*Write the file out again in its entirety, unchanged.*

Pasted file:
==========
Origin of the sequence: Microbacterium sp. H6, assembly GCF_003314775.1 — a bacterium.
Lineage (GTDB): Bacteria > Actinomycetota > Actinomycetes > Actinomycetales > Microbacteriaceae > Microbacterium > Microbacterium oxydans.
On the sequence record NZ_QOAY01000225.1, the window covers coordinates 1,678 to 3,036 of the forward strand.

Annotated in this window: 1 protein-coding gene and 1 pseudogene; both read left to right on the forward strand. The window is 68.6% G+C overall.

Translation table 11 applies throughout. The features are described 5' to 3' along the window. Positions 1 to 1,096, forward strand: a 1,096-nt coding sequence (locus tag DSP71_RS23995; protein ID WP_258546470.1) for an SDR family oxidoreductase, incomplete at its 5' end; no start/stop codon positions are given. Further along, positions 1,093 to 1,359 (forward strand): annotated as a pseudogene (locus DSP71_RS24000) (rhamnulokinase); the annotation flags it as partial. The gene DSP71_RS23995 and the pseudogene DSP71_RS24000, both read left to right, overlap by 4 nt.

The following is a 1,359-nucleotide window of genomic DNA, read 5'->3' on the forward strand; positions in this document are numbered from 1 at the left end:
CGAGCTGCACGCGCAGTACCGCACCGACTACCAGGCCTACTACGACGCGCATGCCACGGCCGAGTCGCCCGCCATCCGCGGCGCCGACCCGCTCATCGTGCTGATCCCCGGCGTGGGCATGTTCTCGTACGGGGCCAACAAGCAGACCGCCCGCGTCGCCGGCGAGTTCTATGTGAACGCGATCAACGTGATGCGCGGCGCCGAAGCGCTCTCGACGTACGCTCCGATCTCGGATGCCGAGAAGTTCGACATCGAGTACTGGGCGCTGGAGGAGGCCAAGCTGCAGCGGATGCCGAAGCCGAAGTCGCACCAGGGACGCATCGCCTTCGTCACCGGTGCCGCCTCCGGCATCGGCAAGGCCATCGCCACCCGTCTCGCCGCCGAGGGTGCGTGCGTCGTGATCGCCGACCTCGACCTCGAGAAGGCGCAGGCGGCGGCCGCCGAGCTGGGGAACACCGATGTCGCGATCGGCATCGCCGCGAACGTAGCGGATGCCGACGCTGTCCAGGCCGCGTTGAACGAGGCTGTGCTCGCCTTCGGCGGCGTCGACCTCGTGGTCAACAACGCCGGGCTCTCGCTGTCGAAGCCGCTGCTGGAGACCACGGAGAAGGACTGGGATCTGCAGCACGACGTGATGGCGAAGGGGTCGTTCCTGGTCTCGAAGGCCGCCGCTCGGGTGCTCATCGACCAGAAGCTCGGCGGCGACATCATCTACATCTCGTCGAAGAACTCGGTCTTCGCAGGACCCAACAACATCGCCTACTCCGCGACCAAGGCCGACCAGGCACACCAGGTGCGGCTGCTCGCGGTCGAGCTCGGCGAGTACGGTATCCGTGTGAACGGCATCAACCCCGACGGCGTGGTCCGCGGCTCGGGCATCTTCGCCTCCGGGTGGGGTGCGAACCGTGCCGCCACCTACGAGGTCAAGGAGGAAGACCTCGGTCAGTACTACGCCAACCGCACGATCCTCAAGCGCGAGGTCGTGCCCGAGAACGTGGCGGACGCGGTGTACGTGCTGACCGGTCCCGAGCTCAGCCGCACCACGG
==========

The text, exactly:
Origin of the sequence: Microbacterium sp. H6, assembly GCF_003314775.1 — a bacterium.
Lineage (GTDB): Bacteria > Actinomycetota > Actinomycetes > Actinomycetales > Microbacteriaceae > Microbacterium > Microbacterium oxydans.
On the sequence record NZ_QOAY01000225.1, the window covers coordinates 1,678 to 3,036 of the forward strand.

Annotated in this window: 1 protein-coding gene and 1 pseudogene; both read left to right on the forward strand. The window is 68.6% G+C overall.

Translation table 11 applies throughout. The features are described 5' to 3' along the window. Positions 1 to 1,096, forward strand: a 1,096-nt coding sequence (locus tag DSP71_RS23995; protein ID WP_258546470.1) for an SDR family oxidoreductase, incomplete at its 5' end; no start/stop codon positions are given. Further along, positions 1,093 to 1,359 (forward strand): annotated as a pseudogene (locus DSP71_RS24000) (rhamnulokinase); the annotation flags it as partial. The gene DSP71_RS23995 and the pseudogene DSP71_RS24000, both read left to right, overlap by 4 nt.

The following is a 1,359-nucleotide window of genomic DNA, read 5'->3' on the forward strand; positions in this document are numbered from 1 at the left end:
CGAGCTGCACGCGCAGTACCGCACCGACTACCAGGCCTACTACGACGCGCATGCCACGGCCGAGTCGCCCGCCATCCGCGGCGCCGACCCGCTCATCGTGCTGATCCCCGGCGTGGGCATGTTCTCGTACGGGGCCAACAAGCAGACCGCCCGCGTCGCCGGCGAGTTCTATGTGAACGCGATCAACGTGATGCGCGGCGCCGAAGCGCTCTCGACGTACGCTCCGATCTCGGATGCCGAGAAGTTCGACATCGAGTACTGGGCGCTGGAGGAGGCCAAGCTGCAGCGGATGCCGAAGCCGAAGTCGCACCAGGGACGCATCGCCTTCGTCACCGGTGCCGCCTCCGGCATCGGCAAGGCCATCGCCACCCGTCTCGCCGCCGAGGGTGCGTGCGTCGTGATCGCCGACCTCGACCTCGAGAAGGCGCAGGCGGCGGCCGCCGAGCTGGGGAACACCGATGTCGCGATCGGCATCGCCGCGAACGTAGCGGATGCCGACGCTGTCCAGGCCGCGTTGAACGAGGCTGTGCTCGCCTTCGGCGGCGTCGACCTCGTGGTCAACAACGCCGGGCTCTCGCTGTCGAAGCCGCTGCTGGAGACCACGGAGAAGGACTGGGATCTGCAGCACGACGTGATGGCGAAGGGGTCGTTCCTGGTCTCGAAGGCCGCCGCTCGGGTGCTCATCGACCAGAAGCTCGGCGGCGACATCATCTACATCTCGTCGAAGAACTCGGTCTTCGCAGGACCCAACAACATCGCCTACTCCGCGACCAAGGCCGACCAGGCACACCAGGTGCGGCTGCTCGCGGTCGAGCTCGGCGAGTACGGTATCCGTGTGAACGGCATCAACCCCGACGGCGTGGTCCGCGGCTCGGGCATCTTCGCCTCCGGGTGGGGTGCGAACCGTGCCGCCACCTACGAGGTCAAGGAGGAAGACCTCGGTCAGTACTACGCCAACCGCACGATCCTCAAGCGCGAGGTCGTGCCCGAGAACGTGGCGGACGCGGTGTACGTGCTGACCGGTCCCGAGCTCAGCCGCACCACGG